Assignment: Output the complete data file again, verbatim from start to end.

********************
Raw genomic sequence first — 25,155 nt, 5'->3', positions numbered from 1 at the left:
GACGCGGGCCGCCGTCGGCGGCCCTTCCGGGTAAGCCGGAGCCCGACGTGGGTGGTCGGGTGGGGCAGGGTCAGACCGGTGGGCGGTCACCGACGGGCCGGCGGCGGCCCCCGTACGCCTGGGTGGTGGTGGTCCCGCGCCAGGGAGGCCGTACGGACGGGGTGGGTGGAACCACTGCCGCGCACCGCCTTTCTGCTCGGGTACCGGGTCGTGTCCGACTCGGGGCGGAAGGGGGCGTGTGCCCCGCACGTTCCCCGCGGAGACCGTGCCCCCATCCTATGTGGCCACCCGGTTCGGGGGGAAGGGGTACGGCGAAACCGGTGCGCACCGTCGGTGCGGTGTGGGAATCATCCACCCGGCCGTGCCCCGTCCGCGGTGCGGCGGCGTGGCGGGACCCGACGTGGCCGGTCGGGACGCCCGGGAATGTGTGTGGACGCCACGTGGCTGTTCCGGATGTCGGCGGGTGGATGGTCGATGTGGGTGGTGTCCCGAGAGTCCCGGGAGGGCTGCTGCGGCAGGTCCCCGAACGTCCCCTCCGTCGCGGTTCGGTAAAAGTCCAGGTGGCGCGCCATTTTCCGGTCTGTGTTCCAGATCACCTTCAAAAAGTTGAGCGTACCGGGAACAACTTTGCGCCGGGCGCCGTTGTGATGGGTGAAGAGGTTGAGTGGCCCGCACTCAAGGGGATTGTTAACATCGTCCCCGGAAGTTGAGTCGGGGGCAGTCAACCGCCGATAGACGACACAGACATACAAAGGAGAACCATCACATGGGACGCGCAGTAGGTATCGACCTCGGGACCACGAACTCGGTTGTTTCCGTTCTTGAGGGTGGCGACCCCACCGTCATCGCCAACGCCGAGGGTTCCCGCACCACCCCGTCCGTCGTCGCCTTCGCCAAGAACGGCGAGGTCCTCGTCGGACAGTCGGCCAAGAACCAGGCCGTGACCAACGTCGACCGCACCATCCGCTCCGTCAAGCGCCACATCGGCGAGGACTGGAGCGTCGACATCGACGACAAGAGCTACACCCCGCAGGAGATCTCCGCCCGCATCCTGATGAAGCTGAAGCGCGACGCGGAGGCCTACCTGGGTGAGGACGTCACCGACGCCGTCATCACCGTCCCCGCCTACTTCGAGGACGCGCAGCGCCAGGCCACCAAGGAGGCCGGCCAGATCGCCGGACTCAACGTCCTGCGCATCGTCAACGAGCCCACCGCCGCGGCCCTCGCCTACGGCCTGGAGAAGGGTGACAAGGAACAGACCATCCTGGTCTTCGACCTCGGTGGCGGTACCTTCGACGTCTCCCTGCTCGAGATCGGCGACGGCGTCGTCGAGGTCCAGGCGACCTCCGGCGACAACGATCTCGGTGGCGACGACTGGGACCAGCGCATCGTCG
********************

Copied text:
Raw genomic sequence first — 25,155 nt, 5'->3', positions numbered from 1 at the left:
GACGCGGGCCGCCGTCGGCGGCCCTTCCGGGTAAGCCGGAGCCCGACGTGGGTGGTCGGGTGGGGCAGGGTCAGACCGGTGGGCGGTCACCGACGGGCCGGCGGCGGCCCCCGTACGCCTGGGTGGTGGTGGTCCCGCGCCAGGGAGGCCGTACGGACGGGGTGGGTGGAACCACTGCCGCGCACCGCCTTTCTGCTCGGGTACCGGGTCGTGTCCGACTCGGGGCGGAAGGGGGCGTGTGCCCCGCACGTTCCCCGCGGAGACCGTGCCCCCATCCTATGTGGCCACCCGGTTCGGGGGGAAGGGGTACGGCGAAACCGGTGCGCACCGTCGGTGCGGTGTGGGAATCATCCACCCGGCCGTGCCCCGTCCGCGGTGCGGCGGCGTGGCGGGACCCGACGTGGCCGGTCGGGACGCCCGGGAATGTGTGTGGACGCCACGTGGCTGTTCCGGATGTCGGCGGGTGGATGGTCGATGTGGGTGGTGTCCCGAGAGTCCCGGGAGGGCTGCTGCGGCAGGTCCCCGAACGTCCCCTCCGTCGCGGTTCGGTAAAAGTCCAGGTGGCGCGCCATTTTCCGGTCTGTGTTCCAGATCACCTTCAAAAAGTTGAGCGTACCGGGAACAACTTTGCGCCGGGCGCCGTTGTGATGGGTGAAGAGGTTGAGTGGCCCGCACTCAAGGGGATTGTTAACATCGTCCCCGGAAGTTGAGTCGGGGGCAGTCAACCGCCGATAGACGACACAGACATACAAAGGAGAACCATCACATGGGACGCGCAGTAGGTATCGACCTCGGGACCACGAACTCGGTTGTTTCCGTTCTTGAGGGTGGCGACCCCACCGTCATCGCCAACGCCGAGGGTTCCCGCACCACCCCGTCCGTCGTCGCCTTCGCCAAGAACGGCGAGGTCCTCGTCGGACAGTCGGCCAAGAACCAGGCCGTGACCAACGTCGACCGCACCATCCGCTCCGTCAAGCGCCACATCGGCGAGGACTGGAGCGTCGACATCGACGACAAGAGCTACACCCCGCAGGAGATCTCCGCCCGCATCCTGATGAAGCTGAAGCGCGACGCGGAGGCCTACCTGGGTGAGGACGTCACCGACGCCGTCATCACCGTCCCCGCCTACTTCGAGGACGCGCAGCGCCAGGCCACCAAGGAGGCCGGCCAGATCGCCGGACTCAACGTCCTGCGCATCGTCAACGAGCCCACCGCCGCGGCCCTCGCCTACGGCCTGGAGAAGGGTGACAAGGAACAGACCATCCTGGTCTTCGACCTCGGTGGCGGTACCTTCGACGTCTCCCTGCTCGAGATCGGCGACGGCGTCGTCGAGGTCCAGGCGACCTCCGGCGACAACGATCTCGGTGGCGACGACTGGGACCAGCGCATCGTCG